Another nut entirely
Cal Performances presents Mark Morris' 'The Hard Nut'
by Paul Parish
The first great "alternative Nutcracker, " The Hard Nut, choreographed by Mark Morris, has just opened its annual run in Berkeley's Zellerbach Hall, with George Cleve conducting a glorious-sounding orchestra. It opened last Friday night, the day of the Newtown massacre. Perhaps the most significant thing that can be said about it was that many people reported at intermission that they had stopped feeling heartsick, numb and stupefied by the day's events. It's the glory of The Hard Nut to find a contemporary way of understanding the values of home and hearth, really valuing them, and of seeing new life arise in midwinter, while giving plenty of rein to anarchic impulses.
"Alternative Nutcrackers ": maybe the first was Duke Ellington's version, which was of course "just the music," but it did the job of jazzing it up and making Nutcracker something a modern person with her wits about her could enjoy without embarrassment. Morris' Hard Nut (1991) came at the end of his controversial career as chief dancemaker at the opera house in Brussels, Belgium. It was hardly provocative compared with the ballets he'd already shocked the Belgians with, but it was solidly made, and over time, as new performers take over the roles, it's only become more apparent that the choreography is classic, rivaled only by Balanchine's version of the Victorian tale.
The very first "alternative Nutcracker " was the Dance Brigade's Revolutionary Nutcracker Sweetie, a trenchant satire of Reagan-era greed that opened in Oakland in 1987, with a lesbian Drosselmeyer and the maids for the heroines. Deservedly, it got lots of national attention during its decade-long run, but though it had some great ideas, it lacked the Hard Nut's fully-professional production values. First-rate choreography, first-rate dancers throughout, first-rate musicians in the pit, first-rate designers, all add up to make it a grand spectacle (and cost $600,000 in 1991), including wonderful costumes by Martin Pakledinaz, to whose memory this year's performances are dedicated. There are more stagehands behind the scenes than dancers onstage. A gazillion costume/wig/make-up changes keep the performers as busy being dressed and redressed backstage as they are busy dancing and acting onstage.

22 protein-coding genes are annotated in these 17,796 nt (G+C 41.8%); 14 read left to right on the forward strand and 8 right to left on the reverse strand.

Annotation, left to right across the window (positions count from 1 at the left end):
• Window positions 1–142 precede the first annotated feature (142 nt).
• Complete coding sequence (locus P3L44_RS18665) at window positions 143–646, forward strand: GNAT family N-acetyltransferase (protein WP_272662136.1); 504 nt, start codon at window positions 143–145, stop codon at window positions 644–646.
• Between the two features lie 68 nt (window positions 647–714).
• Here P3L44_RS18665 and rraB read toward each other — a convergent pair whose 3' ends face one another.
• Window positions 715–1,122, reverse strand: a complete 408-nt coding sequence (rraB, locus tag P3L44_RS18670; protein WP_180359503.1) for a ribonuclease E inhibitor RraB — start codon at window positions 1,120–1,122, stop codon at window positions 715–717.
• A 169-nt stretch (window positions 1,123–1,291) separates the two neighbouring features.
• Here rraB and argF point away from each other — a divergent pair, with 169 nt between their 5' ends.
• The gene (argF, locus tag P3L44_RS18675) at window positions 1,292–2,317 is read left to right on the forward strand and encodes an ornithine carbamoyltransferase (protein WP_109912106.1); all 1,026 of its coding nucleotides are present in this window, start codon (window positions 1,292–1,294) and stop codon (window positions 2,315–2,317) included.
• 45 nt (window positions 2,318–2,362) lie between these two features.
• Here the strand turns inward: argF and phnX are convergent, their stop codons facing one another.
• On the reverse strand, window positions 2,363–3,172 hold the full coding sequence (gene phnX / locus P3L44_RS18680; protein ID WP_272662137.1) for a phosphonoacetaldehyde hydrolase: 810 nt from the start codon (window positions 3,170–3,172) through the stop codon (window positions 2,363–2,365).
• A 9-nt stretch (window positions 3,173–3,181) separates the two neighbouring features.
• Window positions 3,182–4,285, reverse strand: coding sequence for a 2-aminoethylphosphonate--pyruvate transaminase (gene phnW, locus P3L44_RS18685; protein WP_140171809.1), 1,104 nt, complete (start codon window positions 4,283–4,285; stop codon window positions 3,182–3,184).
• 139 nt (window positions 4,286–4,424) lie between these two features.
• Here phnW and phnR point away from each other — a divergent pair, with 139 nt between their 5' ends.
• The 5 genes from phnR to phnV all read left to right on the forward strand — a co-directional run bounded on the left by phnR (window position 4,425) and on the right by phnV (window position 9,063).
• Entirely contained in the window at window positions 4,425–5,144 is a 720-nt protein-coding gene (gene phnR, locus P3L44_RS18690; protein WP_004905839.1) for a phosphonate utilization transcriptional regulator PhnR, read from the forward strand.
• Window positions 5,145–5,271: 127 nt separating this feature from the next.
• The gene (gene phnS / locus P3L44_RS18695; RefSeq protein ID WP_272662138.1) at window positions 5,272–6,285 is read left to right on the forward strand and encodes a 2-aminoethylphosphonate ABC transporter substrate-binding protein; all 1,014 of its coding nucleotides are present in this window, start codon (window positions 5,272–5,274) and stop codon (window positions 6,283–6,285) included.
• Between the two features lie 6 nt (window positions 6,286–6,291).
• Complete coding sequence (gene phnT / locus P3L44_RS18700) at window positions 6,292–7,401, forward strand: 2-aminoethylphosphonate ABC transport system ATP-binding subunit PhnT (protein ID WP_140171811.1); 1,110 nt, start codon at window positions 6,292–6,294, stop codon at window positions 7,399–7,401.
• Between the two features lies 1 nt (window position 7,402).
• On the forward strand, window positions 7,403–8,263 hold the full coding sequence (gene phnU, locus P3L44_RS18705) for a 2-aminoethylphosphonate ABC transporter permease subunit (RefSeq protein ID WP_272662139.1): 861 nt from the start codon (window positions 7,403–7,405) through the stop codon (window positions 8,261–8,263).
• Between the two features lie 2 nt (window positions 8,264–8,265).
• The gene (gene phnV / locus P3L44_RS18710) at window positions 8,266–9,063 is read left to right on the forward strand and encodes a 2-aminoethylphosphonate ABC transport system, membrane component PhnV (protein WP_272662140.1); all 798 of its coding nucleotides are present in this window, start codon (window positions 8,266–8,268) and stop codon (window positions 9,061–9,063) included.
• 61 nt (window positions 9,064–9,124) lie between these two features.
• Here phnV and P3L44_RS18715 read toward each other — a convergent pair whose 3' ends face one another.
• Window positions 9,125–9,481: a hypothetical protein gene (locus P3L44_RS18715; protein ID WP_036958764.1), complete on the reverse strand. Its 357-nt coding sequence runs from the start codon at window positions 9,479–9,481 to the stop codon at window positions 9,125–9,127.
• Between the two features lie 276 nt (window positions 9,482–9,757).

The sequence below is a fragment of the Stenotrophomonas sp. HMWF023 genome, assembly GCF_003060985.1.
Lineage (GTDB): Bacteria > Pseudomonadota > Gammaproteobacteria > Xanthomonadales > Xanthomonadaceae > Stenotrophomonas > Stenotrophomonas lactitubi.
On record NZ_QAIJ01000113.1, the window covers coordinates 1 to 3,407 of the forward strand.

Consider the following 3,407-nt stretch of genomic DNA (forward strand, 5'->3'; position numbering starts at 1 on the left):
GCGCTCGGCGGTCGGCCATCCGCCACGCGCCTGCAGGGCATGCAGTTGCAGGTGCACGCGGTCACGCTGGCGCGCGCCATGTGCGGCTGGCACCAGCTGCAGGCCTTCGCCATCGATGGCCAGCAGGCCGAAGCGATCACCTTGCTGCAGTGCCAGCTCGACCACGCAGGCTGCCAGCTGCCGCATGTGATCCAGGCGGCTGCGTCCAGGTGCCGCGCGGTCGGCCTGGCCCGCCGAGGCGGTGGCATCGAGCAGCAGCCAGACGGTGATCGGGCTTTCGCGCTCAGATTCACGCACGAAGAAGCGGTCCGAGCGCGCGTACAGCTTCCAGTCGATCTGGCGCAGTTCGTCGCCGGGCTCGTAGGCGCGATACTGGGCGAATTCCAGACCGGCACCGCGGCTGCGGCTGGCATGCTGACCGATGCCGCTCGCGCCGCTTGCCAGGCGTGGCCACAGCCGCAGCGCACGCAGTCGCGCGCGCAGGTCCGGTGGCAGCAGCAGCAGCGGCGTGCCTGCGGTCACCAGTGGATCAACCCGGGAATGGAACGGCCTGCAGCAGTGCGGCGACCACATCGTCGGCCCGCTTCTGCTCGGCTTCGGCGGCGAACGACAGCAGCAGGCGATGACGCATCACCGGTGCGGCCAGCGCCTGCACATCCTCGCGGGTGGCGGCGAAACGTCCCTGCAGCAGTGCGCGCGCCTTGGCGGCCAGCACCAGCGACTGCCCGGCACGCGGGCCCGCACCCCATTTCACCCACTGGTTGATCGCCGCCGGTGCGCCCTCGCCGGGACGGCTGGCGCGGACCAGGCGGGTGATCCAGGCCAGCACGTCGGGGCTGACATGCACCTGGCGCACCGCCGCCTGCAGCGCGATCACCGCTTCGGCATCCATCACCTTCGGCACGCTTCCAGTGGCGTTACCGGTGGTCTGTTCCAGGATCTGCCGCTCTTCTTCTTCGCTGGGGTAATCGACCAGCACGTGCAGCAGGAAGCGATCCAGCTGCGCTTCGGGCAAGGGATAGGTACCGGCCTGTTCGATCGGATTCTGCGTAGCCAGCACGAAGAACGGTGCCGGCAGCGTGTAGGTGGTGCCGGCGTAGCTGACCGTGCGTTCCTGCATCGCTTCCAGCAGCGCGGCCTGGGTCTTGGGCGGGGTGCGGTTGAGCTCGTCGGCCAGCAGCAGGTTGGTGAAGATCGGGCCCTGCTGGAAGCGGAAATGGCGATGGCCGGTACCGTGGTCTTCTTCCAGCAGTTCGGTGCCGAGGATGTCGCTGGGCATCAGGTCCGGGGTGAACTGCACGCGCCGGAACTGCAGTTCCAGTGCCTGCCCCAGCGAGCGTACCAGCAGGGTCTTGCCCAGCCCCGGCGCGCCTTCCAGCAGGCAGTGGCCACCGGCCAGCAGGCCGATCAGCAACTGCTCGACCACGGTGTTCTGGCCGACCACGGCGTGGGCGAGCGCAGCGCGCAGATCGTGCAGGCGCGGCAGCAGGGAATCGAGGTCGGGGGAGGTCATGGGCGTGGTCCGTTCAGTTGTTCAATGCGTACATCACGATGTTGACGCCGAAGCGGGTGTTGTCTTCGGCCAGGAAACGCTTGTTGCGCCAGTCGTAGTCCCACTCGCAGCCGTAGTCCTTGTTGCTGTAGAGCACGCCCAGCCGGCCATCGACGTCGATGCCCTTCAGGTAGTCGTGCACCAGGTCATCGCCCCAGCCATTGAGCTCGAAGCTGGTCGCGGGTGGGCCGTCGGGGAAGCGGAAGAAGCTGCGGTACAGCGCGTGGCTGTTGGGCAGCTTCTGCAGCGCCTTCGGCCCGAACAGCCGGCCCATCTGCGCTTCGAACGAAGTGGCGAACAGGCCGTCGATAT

There's a Christmas party scene, Mama (John Heginbotham) and Papa (Morris himself, wonderful in the role), a little-girl heroine (Lauren Grant) whose brother (June Omura) breaks her toys – and it was almost impossible not to think of Newtown when Fritz pulled out his cap-gun and terrorized the party when he did not get his way. Marie then has a nightmare that everything has gotten out of hand, the tree has grown, the mice are out to get her, which all becomes very complicated in this version. Her uncle has to travel the world to find the prince who can crack the hard nut and revive her.
Photo: Susana Millman
Morris has used the entire score, and his setting of the great set-pieces are out-of-this-world fantastic: the Snow scene is unquestionably unrivalled by anyone else's setting. Not even Balanchine's meets Tchaikovsky's rhythmic challenges as well as Morris does, setting imaginative chains of steps and explosions of snowballs to the blizzardy cross-currents and shifting accents in the music. Such mastery of counterpoint! And no other setting of the grand pas de deux better realizes the idea of romantic love than Morris' does. "She is my lady, he is my love," their dance proclaims, and every creature that's appeared in the ballet so far shows up to back him up as he presents himself and all he has to her service.
Outstanding in small parts were Spencer Ramirez as a snippy French couturier, Brian Lawson as the second suitor in the dream-sequence, and Domingo Estrada, Jr., as a drunken party guest in the first act (dancing Morris' original role). As ever, Kraig Patterson as the drag-queen nanny in black pointe shoes is beyond praise for warm-hearted generosity in performance. Billy Smith was amazingly good as Drosselmeyer, and Aaron Loux as the Nutcracker Prince – both are roles I'd thought could not be replaced. But that's how you can tell it's a classic – the roles are so great, the whole thing is so great, it all continues to inspire young performers to bring their own gifts to it. Forever renewing itself, like the world itself.